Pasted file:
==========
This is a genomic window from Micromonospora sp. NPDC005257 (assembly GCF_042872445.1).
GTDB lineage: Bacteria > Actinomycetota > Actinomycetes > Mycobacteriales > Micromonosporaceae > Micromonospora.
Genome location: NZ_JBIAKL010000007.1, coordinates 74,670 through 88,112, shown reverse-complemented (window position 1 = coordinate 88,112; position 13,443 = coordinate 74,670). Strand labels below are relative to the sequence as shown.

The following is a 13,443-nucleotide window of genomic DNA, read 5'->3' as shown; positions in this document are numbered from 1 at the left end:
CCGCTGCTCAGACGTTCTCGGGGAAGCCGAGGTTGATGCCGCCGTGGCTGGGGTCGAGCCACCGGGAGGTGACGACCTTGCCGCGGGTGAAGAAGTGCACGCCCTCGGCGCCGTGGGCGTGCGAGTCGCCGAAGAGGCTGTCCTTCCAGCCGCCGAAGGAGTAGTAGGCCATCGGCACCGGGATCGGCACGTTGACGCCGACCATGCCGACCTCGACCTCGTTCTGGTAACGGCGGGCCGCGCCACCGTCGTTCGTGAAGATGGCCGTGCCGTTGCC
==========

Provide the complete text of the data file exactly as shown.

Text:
This is a genomic window from Micromonospora sp. NPDC005257 (assembly GCF_042872445.1).
GTDB lineage: Bacteria > Actinomycetota > Actinomycetes > Mycobacteriales > Micromonosporaceae > Micromonospora.
Genome location: NZ_JBIAKL010000007.1, coordinates 74,670 through 88,112, shown reverse-complemented (window position 1 = coordinate 88,112; position 13,443 = coordinate 74,670). Strand labels below are relative to the sequence as shown.

The following is a 13,443-nucleotide window of genomic DNA, read 5'->3' as shown; positions in this document are numbered from 1 at the left end:
CCGCTGCTCAGACGTTCTCGGGGAAGCCGAGGTTGATGCCGCCGTGGCTGGGGTCGAGCCACCGGGAGGTGACGACCTTGCCGCGGGTGAAGAAGTGCACGCCCTCGGCGCCGTGGGCGTGCGAGTCGCCGAAGAGGCTGTCCTTCCAGCCGCCGAAGGAGTAGTAGGCCATCGGCACCGGGATCGGCACGTTGACGCCGACCATGCCGACCTCGACCTCGTTCTGGTAACGGCGGGCCGCGCCACCGTCGTTCGTGAAGATGGCCGTGCCGTTGCC